Game programming with DirectX This document and all files and code provided with it are provided "as is" and without any warranty at all, not even the implied warranty of fitness of use for any particular purpose. I am not responsible for any harm that might come from use or misuse of either this document or any of the files available for download from this site. Neither is there any guarantee that the information in this document is correct.
C/C++ Windows programmers who want to learn to write applications that use Microsoft's confusing API, DirectX. There is some MFC stuff in here, but mostly I am trying to get rid of it. You don't need to know MFC.
OpenIL in Dev-C++
OpenIL is an open source source code level library for loading and saving various image types. It has syntax similar to OpenGL and using OpenIL's ILUT interface can be used directly with OpenGL. Similar to the other
Open_ libraries, OpenIL is supposed to be platform independent and free. It is both, but it only really works with Microsoft's horribly expensive Visual C++ without a lot of work. I'm sure the Free Software Foundation people would frown on this =).
Here comes Deraj to the rescue! I've gone through all the trouble and broken links to get OpenIL working under Windows and the FREE Dev-C++ IDE/compiler! This probably wouldn't be too much trouble for a seasoned veteran, but I'm not one of those and this took a lot of tinkering to finally get working.
DirectX 8 Tutorials
Welcome to my DirectX tutorials. This is the first in a number of tutorials that should at least help you on the way to make Windows games using Microsoft DirectX 8. I have decided to write these tutorials for two reasons. Firstly, I?m a complete beginner when it comes to DirectX. So, the idea is that as I learn, I can write a short tutorial that should reinforce my knowledge. Secondly, the SDK isn?t the most helpful thing in the world for complete beginners starting out in game development. Also, there isn?t a great deal of stuff out there on the Internet for beginners and DirectX 8, so this should help.
NeHe Productions The lessons on this page may contain mistakes, poor commenting, and should not be considered the best resource to learn OpenGL from. What you do with the code is up to you. I am merely trying to make the learning process a little easier for those people new to OpenGL. If you are serious about learning OpenGL, you should spend the money and invest in the following books: Red Book Version 1.4 (4th ed.): 0321173481, Blue Book Version 1.4 (4th ed.): 032117383X, Orange Book Version 1.4 (Shading Language): 0321197895. Although they can be difficult for the new OpenGL programmer to understand, they are by far the best books written on the subject of OpenGL. Another book I would recommend is the OpenGL Superbible, although opinions vary. It is also important that you have a solid understanding of the language you plan to use. Although I do comment the non-GL lines, I am self-taught, and may not always write proper or even good code.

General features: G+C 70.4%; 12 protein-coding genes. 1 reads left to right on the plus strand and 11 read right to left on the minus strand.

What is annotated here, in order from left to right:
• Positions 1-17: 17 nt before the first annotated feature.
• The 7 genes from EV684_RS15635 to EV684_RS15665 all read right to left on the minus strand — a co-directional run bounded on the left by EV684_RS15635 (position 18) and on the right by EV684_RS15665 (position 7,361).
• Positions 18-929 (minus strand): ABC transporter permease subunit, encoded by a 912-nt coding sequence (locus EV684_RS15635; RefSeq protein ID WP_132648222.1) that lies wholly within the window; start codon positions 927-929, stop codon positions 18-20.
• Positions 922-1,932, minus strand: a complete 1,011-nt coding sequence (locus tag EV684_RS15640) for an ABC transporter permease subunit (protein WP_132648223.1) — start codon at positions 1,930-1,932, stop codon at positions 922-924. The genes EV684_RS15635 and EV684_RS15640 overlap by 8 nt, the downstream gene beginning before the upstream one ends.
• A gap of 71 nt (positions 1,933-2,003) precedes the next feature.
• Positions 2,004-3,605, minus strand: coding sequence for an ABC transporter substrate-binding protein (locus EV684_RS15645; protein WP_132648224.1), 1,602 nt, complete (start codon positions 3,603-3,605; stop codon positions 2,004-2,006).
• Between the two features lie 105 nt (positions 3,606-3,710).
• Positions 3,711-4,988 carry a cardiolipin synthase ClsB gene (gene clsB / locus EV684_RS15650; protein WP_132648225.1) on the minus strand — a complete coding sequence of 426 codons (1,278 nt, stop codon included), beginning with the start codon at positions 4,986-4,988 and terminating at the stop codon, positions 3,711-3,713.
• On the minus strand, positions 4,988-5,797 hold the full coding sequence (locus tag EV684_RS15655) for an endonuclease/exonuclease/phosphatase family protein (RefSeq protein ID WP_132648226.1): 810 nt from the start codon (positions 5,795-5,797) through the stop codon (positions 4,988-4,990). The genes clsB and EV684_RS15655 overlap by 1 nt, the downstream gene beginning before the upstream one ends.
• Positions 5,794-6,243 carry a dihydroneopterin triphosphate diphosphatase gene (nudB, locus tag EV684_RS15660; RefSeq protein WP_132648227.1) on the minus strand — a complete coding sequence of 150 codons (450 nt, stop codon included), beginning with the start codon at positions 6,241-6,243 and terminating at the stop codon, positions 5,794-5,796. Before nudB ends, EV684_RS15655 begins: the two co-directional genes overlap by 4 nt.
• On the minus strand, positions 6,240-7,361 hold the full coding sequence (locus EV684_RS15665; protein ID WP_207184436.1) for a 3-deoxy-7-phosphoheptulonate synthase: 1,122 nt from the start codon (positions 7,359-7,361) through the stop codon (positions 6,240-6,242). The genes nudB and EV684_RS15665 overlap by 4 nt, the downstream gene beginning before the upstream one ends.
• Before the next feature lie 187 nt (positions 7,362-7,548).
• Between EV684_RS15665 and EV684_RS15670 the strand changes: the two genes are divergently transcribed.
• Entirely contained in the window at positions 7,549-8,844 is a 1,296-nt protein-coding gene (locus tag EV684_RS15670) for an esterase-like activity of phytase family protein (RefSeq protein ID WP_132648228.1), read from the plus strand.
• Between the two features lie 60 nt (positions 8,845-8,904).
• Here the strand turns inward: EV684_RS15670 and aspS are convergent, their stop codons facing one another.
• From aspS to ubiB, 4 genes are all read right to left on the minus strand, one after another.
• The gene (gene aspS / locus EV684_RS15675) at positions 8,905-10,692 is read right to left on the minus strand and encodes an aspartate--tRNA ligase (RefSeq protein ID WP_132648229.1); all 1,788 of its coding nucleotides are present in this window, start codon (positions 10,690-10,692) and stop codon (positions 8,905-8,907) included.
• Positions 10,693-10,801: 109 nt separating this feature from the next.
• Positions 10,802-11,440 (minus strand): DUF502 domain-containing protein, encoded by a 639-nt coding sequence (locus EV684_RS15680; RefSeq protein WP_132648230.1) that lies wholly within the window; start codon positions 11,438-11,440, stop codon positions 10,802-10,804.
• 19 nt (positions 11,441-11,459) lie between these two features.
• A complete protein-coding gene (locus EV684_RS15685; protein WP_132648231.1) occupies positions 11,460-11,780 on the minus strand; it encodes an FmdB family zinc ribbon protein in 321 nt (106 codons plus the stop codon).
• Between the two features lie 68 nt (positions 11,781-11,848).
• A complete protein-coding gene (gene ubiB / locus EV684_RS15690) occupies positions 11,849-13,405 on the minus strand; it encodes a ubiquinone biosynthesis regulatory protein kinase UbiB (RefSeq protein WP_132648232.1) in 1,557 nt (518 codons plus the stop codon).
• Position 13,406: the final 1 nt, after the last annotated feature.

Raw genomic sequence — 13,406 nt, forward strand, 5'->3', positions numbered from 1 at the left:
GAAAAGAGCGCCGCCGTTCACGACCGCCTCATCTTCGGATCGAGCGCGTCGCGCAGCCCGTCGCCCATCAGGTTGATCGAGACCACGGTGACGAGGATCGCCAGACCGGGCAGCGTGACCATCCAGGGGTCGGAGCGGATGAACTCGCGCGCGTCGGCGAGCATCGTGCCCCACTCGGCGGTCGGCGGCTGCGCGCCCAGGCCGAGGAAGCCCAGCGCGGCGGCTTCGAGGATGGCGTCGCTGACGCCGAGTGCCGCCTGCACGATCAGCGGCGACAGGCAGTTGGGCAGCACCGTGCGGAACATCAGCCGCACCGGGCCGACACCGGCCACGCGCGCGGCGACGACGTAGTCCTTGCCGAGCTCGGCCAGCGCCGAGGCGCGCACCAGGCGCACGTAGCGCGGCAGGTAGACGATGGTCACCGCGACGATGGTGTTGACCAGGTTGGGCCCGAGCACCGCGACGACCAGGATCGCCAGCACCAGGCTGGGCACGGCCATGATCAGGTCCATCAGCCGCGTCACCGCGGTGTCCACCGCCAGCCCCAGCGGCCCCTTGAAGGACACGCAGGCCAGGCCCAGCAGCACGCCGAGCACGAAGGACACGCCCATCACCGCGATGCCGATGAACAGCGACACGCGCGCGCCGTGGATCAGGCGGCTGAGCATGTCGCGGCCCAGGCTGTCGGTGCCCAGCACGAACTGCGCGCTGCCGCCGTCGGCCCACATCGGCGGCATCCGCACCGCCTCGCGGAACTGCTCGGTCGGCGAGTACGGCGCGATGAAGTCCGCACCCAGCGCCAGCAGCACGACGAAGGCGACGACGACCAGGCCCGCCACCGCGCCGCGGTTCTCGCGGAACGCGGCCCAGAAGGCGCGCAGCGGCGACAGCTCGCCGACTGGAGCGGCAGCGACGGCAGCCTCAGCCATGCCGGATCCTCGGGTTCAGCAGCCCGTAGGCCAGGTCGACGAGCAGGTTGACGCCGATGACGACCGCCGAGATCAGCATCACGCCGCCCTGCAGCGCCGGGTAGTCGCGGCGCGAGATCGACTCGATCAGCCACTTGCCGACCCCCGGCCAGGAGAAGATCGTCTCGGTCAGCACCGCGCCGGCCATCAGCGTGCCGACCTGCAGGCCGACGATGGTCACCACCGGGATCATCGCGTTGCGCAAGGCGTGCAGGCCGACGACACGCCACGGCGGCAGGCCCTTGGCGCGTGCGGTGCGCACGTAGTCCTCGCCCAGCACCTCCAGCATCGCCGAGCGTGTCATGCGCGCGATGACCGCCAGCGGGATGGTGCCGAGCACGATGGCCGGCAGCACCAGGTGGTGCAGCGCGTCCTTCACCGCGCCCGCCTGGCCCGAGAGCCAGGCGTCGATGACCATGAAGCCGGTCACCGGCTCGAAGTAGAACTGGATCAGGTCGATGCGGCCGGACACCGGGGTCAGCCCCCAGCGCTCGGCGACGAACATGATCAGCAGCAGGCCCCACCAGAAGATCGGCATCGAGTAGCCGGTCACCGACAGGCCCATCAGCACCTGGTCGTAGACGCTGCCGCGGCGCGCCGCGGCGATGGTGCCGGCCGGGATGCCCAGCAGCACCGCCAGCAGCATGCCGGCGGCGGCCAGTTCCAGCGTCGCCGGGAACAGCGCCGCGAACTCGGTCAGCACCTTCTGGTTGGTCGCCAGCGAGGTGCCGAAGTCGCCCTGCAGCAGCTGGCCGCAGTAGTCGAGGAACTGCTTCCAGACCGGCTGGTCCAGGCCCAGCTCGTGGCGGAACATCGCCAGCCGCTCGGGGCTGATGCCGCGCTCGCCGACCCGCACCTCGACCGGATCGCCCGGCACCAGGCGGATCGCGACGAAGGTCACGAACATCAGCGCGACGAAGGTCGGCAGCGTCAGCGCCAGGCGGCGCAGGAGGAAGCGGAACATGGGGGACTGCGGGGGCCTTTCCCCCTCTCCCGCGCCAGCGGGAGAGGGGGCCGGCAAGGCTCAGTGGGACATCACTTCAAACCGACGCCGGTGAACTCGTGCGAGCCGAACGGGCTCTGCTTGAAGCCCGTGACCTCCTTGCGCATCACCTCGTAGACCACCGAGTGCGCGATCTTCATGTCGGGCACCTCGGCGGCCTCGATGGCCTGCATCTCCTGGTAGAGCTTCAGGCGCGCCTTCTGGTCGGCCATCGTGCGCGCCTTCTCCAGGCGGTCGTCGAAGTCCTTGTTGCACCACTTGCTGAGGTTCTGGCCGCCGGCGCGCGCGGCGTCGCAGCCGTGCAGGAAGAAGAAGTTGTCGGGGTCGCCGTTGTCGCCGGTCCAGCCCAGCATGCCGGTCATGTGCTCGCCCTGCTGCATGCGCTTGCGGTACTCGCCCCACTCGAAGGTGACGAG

X-Zone Provides an introduction to the dot product function, which determines the relationship of two vectors, and explores various uses of this function
. Provides a look at the the mathematical and practical differences between Z and W based depth buffering. Includes code to detect W-Buffering hardware and implement W based depth buffers.
The first in a series of articles targetted at DirectX Effect Files, provides an introduction to the use of Effect Files with the D3DX framework. Effects allow the developer to define rendering techniques outside of application code. Benefits include greater flexibility for your rendering engine, support of various hardware capabilities, and a rapid integration of new objects and visual effects into an application without the need for changes to compiled code.
DirectX Graphics C/C++ Tutorials The tutorials in this section show how to use Microsoft® Direct3D® and Direct3DX in a C/C++ application for common tasks. The tasks are divided into required steps. In some cases, steps are organized into substeps for clarity.To use Microsoft® Direct3D®, you first create an application window, then you create and initialize Direct3D objects. You use the COM interfaces that these objects implement to manipulate them and to create other objects required to render a scene. The CreateDevice sample project on which this tutorial is based illustrates these tasks by creating a Direct3D device and rendering a blue screen.
OpenGL Developer Documentation OpenGL is the industry's most widely used, supported and best documented 2D/3D graphics API making it inexpensive & easy to obtain information on implementing OpenGL in hardware and software. There are numerous books, tutorials, online coding examples, coding seminars, and classes that document the API, Extensions, Utility Libraries, and Platform Specific Implementations.
The OpenGL Programming Guide, now in its third edition, is the definitive volume for programmers using this evolving graphics interface standard. Written by members of the OpenGL Architecture Review Board, this book offers understandable tutorials and lessons on getting up to speed and getting the most out of the latest version of OpenGL, version
Basic Graphics Programming With The Xlib Library This tutorial is the first in a series of "would-be" tutorials about graphical programming in the X window environment. By itself, it is useless. A real X programmer usually uses a much higher level of abstraction, such as using Motif (or its free version, lesstiff), GTK, QT and similar libraries. However, we need to start somewhere. More than this, knowing how things work down below is never a bad idea.
After reading this tutorial, one would be able to write very simple graphical programs, but not programs with a descent user interface. For such programs, one of the previously mentioned libraries would be used.